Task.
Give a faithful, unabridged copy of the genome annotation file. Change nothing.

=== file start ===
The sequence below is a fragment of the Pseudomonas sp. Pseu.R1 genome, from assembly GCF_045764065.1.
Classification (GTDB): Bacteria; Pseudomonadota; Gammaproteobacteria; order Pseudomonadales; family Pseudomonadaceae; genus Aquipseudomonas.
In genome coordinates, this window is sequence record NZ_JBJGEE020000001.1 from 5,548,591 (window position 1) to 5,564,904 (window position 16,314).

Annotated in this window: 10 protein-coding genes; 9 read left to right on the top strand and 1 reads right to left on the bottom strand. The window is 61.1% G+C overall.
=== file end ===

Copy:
The sequence below is a fragment of the Pseudomonas sp. Pseu.R1 genome, from assembly GCF_045764065.1.
Classification (GTDB): Bacteria; Pseudomonadota; Gammaproteobacteria; order Pseudomonadales; family Pseudomonadaceae; genus Aquipseudomonas.
In genome coordinates, this window is sequence record NZ_JBJGEE020000001.1 from 5,548,591 (window position 1) to 5,564,904 (window position 16,314).

Annotated in this window: 10 protein-coding genes; 9 read left to right on the top strand and 1 reads right to left on the bottom strand. The window is 61.1% G+C overall.